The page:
Protein sequences of Trx, TrxR and TPx of various insect species were retrieved from GenBank by using appropriate key words. Drosophila Trx, TrxR and Jafrac1 & 2 sequences retrieved from GenBank were used as query sequences in BLASTp of http://butterflybase.ice.mpg.de  against ’Spodoptera frugiperda predicted proteins database‘. The sequences showing lowest E values were selected for further analysis.
Two sequences were selected as mentioned above and were aligned with Drosophila Jafrac1 and Jafrac2 using BioEdit (http://www.mbio.ncsu.edu/BioEdit) and Secondary structures mentioned in pdb files were manually depicted along with sequence alignment. TPx sequences from other insect species namely Bombyx mori, Apis mallifera ligustica and Helicoverpa armigera along with two putative Sf-TPx and Jafrac1 and 2 were aligned by using ClustalW in BioEdit to study sequence conservation across species of insects.
Sequence of TPx from various insect species derived from GenBank as well as EST database BLAST results was used for prediction of intracellular localization signal score by the online tool WoLF PSORT  available on http://wolfpsort.org.
Protein sequences of Jafrac1 & 2 and putative Sf-TPx 1 & 2 were used to generate tertiary structure by Modweb. Dimers were generated by superimposing modeled monomer structures onto individual monomers of known dimer structures from PDB using Combinatorial extension program ( http://cl.sdsc.edu/ce.html).1QMV for fully folded (FF) conformation and 1QQ2 for locally unfolded conformation  was used. We used UCSF Chimera  for building the multimer and Insight II ( www.accelrys.com) for optimizing the structure and removing the clashes. To remove the steric clashes between the side chains of the mutated and neighboring residues, energy minimization was performed for 10000 steps using conjugategradient method employed in the Discover3 module of Insight II. The force field used to set the potentials was CVFF force field. Swiss PDB Viewer was used to visualize the active site of dimer model and measurement of distance between cysteine residues of active site was calculated by using PyMol.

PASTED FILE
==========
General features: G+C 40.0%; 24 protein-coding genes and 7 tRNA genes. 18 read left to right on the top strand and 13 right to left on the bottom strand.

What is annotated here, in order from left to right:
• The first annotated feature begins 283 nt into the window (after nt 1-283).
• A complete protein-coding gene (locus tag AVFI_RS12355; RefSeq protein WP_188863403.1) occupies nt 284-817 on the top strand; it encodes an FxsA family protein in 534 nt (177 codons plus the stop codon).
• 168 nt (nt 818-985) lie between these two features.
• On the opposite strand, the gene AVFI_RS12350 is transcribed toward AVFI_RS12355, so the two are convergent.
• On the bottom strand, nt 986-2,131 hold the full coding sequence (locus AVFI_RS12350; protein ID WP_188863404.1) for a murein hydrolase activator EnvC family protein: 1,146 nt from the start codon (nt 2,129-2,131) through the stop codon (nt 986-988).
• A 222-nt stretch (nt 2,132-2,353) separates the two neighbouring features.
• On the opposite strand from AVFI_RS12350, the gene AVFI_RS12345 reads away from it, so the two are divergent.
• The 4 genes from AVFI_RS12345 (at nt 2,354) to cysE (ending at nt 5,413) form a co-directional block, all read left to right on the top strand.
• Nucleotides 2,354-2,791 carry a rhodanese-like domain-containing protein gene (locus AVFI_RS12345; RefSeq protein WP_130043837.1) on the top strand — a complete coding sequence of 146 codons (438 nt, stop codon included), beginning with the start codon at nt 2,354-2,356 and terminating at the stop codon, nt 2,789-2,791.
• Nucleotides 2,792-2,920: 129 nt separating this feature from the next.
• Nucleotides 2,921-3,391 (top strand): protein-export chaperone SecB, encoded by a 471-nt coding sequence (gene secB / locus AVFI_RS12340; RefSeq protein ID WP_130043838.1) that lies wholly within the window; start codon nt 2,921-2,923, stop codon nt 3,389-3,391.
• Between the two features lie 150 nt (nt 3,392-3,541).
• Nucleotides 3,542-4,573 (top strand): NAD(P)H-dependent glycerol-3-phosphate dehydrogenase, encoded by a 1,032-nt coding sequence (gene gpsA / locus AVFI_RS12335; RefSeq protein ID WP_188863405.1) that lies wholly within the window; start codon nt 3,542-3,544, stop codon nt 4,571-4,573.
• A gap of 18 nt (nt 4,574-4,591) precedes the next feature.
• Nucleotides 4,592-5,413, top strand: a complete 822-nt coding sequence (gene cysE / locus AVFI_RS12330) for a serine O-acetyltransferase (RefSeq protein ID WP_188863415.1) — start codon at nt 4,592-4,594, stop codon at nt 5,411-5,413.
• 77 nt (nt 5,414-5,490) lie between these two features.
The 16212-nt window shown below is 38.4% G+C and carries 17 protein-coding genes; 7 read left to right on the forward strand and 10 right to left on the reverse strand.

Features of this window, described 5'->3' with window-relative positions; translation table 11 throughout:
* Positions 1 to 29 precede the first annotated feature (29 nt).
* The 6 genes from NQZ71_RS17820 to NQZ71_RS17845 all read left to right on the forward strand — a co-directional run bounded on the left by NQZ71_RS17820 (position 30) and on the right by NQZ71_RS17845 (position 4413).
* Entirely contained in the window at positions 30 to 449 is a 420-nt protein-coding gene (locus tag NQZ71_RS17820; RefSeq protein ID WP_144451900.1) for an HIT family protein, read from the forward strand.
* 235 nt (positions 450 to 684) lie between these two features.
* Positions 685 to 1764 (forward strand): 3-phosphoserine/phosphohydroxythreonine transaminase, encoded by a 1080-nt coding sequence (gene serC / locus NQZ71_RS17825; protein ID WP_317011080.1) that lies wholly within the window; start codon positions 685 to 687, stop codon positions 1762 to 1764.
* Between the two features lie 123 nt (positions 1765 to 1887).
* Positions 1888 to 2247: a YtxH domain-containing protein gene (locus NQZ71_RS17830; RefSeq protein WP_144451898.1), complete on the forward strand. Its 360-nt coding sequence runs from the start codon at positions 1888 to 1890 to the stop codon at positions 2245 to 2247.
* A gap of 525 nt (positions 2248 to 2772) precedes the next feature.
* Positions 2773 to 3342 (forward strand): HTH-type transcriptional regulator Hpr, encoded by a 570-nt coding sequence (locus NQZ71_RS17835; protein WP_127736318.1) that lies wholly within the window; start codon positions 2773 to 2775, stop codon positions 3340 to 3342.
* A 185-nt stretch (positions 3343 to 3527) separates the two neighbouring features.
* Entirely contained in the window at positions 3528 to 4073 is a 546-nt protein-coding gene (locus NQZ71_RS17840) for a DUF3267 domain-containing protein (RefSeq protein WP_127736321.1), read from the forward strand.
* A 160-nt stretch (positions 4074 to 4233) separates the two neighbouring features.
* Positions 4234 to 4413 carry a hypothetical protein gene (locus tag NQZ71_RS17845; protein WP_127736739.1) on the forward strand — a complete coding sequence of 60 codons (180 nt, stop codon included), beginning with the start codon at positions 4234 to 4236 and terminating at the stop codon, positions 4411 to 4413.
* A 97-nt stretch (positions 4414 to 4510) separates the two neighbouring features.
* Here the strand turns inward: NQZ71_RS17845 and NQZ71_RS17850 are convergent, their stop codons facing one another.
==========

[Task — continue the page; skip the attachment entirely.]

To study the interaction of Jafrac1 & 2 with DIAP1 and Sf-TPx1 &2 with Sf-IAP-1, we used BIR2 domains of both DIAP1 and Sf- IAP-1 respectively. Tertiary structures of BIR2 domains predicted by SwissModel were used for protein-protein interaction on PatchDock . The docking results were analyzed and structures with highest scores were used for calculation of ETotal by Hex5a.